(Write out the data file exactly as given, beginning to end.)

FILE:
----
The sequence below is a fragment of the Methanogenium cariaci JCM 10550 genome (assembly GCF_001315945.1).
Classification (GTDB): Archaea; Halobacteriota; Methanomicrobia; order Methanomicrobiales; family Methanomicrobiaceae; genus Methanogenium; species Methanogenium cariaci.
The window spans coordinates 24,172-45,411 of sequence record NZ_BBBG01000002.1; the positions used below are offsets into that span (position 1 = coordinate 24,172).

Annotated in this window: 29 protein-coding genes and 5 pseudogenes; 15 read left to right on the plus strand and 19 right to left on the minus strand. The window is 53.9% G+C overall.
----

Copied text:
The sequence below is a fragment of the Methanogenium cariaci JCM 10550 genome (assembly GCF_001315945.1).
Classification (GTDB): Archaea; Halobacteriota; Methanomicrobia; order Methanomicrobiales; family Methanomicrobiaceae; genus Methanogenium; species Methanogenium cariaci.
The window spans coordinates 24,172-45,411 of sequence record NZ_BBBG01000002.1; the positions used below are offsets into that span (position 1 = coordinate 24,172).

Annotated in this window: 29 protein-coding genes and 5 pseudogenes; 15 read left to right on the plus strand and 19 right to left on the minus strand. The window is 53.9% G+C overall.